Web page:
When Tagaq, drummer Jean Martin, and violinist Jesse Zubot lit into their Polaris spot, it was as if an intense Arctic wind had blown into downtown Toronto's The Carlu, howling. They played sections of their superb Animism with improvised throat singing upfront in the mix. I'd seen the trio on two other occasions. But when Christine Duncan cued her 40-voice improvising choir behind Tagaq, sounding like Xenakis or Ligeti's atonal chord clusters had just entered the hall, the concert achieved liftoff, moving onto another plane entirely. The multiple musical textures and traditions blended powerfully, the Inuit with the Euro-American-Canadian (featuring rock, free improv, soundscape, classical avant-garde and yet more genres).
You can see the show for yourself in the video here. As for me, I experienced a complex and heady mix of confrontation and conciliation of social, and political issues and musical genres. The performance also hinted at the potential transcultural power of the healing force of sound.
Before the existence of public museums, gentlemen of a certain social standing would compile what they called a “cabinet of curiosities.” Like a museum in that it was a room, or rooms of artifacts devoted to culture in natural history, it differed in that the collection depended entirely on the whim of the gentleman collector and could include anything at all related to history, archaeology, geology, religious relics, antiquities and works of art. It was an approach to culture that depended on the collector’s freewheeling sense of enthusiasm.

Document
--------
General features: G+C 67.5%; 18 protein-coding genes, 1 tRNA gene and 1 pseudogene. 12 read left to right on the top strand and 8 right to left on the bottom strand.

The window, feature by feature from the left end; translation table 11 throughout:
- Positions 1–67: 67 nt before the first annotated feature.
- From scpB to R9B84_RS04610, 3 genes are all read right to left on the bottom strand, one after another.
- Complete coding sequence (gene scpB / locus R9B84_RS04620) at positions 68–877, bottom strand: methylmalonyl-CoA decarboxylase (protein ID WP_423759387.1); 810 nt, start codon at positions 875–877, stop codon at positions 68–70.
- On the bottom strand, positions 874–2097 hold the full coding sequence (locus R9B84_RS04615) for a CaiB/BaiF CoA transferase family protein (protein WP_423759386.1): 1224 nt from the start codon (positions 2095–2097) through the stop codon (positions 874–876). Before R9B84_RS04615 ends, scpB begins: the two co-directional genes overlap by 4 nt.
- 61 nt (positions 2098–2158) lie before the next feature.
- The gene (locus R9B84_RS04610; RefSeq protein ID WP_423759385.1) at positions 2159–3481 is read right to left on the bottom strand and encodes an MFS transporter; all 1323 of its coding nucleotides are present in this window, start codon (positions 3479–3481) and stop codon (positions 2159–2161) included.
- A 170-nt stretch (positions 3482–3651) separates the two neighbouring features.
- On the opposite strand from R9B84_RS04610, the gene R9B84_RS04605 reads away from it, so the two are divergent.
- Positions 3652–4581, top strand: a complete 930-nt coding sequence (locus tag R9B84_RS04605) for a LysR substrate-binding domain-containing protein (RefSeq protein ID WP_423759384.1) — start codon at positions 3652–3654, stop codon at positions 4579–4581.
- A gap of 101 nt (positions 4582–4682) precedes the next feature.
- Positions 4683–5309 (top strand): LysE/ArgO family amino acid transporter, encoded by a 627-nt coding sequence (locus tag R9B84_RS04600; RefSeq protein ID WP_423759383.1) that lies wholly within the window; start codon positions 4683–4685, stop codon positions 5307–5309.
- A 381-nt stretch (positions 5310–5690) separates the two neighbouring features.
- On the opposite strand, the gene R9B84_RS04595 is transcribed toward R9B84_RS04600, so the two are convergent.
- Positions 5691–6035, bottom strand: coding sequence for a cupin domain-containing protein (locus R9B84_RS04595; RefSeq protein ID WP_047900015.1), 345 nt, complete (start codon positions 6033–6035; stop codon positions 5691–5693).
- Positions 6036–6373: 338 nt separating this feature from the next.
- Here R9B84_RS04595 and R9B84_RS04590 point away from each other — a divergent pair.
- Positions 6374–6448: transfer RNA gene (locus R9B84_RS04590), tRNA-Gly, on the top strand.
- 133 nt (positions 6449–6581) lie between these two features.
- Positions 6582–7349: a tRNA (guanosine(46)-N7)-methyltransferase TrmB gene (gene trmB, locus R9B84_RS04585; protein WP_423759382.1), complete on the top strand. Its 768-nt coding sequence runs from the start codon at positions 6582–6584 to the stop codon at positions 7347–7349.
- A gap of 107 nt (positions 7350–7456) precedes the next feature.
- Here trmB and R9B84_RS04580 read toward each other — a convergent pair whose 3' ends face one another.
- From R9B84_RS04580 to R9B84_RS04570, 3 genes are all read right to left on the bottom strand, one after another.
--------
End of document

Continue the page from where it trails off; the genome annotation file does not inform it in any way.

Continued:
One could feel it in the air at the annual Toronto Early Music Fair, where the wide-ranging talents of a diverse group of musicians were on display at Montgomery's Inn, along with a pile of antiques, musical scores and musical instruments, all curated as a labour of love by Early Music Toronto (EMT) and Frank Nakashima.
If you had found yourself at Stratford Summer Music this past July anytime between July 15 and July 20, you might well have spotted a sign or two pointing the way to something called “Tom Percussion Island.” Had you followed the signs, you’d have found yourself meandering among what The WholeNote’s new music columnist Wende Bartley described in our summer issue as “nine percussion-based instrumental exhibits on display for audiences to engage with, including a tongue drum made from a hollowed-out apple tree trunk, fire drums made from cut and tuned fire extinguishers, a piano dulcimer made from a 110-year-old piano flipped on its side and a Dream Gong Maze for you to get lost in.”
If you were lucky, you’d also have run into the percussion quartet TorQ there, “performing their own ‘pop-up concerts’ or joining with the public in exploring the sounds of these instruments in the outside environment.”